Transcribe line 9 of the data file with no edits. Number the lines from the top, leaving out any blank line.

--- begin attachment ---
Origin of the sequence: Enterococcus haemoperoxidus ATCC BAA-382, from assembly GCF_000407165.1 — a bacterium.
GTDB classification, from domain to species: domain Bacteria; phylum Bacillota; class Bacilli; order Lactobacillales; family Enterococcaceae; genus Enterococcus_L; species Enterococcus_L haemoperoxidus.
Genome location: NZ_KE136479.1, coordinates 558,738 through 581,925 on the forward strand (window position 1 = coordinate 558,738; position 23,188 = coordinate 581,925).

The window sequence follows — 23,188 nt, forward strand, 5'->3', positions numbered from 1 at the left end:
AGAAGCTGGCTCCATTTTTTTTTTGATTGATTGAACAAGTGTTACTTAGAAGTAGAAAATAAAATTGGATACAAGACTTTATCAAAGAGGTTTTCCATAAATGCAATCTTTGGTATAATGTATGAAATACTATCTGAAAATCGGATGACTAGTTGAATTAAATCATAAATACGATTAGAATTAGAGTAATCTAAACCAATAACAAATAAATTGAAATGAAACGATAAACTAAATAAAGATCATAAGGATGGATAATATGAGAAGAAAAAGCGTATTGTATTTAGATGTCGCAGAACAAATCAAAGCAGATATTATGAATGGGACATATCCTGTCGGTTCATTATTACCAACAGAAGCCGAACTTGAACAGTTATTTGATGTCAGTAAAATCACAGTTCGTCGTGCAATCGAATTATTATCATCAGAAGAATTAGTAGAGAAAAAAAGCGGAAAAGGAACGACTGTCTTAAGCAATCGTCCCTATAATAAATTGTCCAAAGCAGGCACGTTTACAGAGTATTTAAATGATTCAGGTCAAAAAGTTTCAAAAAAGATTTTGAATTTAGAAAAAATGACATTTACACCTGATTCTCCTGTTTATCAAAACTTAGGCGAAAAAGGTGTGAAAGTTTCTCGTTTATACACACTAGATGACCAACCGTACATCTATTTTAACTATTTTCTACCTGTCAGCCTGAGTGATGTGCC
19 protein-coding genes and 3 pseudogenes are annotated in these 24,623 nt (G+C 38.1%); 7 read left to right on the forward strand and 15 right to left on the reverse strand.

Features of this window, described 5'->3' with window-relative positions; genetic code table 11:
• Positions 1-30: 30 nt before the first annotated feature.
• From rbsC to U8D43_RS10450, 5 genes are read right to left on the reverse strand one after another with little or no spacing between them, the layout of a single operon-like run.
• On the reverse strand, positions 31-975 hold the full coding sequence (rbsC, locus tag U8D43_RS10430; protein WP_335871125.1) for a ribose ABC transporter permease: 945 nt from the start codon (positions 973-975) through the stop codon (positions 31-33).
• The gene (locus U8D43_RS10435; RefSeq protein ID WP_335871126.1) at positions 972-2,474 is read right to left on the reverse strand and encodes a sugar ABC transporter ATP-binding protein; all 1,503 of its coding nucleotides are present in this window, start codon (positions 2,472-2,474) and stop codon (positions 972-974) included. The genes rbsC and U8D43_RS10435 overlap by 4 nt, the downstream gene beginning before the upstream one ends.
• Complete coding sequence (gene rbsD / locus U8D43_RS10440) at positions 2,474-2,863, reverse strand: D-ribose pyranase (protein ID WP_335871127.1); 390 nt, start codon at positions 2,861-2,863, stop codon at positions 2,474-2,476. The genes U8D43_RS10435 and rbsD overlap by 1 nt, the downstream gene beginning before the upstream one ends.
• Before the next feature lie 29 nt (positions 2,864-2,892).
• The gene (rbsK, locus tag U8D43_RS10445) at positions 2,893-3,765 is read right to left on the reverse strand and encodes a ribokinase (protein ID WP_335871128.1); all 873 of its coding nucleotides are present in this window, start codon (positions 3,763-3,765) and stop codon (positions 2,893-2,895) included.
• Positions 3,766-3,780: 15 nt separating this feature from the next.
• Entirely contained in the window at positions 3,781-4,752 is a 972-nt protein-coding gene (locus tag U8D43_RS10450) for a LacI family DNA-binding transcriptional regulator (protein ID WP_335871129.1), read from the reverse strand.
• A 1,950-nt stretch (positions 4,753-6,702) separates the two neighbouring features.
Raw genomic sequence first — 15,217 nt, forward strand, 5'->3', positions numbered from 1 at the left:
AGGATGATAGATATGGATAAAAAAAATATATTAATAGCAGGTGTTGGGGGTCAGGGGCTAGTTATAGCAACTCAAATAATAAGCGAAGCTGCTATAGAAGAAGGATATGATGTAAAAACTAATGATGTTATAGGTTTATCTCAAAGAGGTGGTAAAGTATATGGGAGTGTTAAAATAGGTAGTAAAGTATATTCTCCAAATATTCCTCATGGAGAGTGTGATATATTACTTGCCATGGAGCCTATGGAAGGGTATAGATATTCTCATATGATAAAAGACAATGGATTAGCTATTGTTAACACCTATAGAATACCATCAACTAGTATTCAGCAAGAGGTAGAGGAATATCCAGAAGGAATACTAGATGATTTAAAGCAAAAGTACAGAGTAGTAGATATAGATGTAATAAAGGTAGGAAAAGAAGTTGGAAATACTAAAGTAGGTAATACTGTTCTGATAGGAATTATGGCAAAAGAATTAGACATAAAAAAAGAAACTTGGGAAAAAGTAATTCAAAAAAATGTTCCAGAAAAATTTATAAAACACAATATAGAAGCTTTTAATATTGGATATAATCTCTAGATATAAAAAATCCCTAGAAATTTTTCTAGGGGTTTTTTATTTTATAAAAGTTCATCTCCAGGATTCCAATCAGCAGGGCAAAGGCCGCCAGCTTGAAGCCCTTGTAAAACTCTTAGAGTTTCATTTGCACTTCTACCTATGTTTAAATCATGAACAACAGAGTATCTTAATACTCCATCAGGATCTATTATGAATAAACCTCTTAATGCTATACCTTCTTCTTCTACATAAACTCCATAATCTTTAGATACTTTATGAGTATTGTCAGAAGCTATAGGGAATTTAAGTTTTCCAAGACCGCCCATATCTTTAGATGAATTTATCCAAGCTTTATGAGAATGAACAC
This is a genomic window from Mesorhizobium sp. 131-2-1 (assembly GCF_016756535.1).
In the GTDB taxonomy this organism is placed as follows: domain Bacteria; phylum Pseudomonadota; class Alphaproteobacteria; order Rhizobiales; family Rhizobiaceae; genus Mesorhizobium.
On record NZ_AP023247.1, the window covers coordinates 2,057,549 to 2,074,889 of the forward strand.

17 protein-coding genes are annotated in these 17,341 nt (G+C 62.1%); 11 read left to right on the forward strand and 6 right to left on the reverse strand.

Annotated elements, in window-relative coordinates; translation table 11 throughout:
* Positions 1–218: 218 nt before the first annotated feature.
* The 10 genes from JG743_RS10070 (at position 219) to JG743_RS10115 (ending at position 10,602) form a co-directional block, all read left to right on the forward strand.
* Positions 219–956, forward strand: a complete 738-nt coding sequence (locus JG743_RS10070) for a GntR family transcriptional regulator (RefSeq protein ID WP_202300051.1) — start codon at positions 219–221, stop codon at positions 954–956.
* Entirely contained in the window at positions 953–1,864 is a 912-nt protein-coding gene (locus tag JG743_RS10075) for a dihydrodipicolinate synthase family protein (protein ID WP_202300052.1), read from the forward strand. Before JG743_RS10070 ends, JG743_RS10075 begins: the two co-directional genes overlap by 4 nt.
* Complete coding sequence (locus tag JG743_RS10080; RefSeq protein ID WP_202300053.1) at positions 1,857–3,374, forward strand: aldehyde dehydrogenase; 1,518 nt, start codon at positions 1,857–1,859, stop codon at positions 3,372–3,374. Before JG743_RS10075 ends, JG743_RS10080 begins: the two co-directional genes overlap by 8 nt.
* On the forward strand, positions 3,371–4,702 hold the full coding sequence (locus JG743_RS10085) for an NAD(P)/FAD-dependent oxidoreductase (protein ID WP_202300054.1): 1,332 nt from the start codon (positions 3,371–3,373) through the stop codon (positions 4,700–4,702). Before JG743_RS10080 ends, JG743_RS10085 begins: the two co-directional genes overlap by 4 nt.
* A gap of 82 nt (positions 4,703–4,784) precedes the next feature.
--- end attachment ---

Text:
• From rbsC to U8D43_RS10450, 5 genes are read right to left on the reverse strand one after another with little or no spacing between them, the layout of a single operon-like run.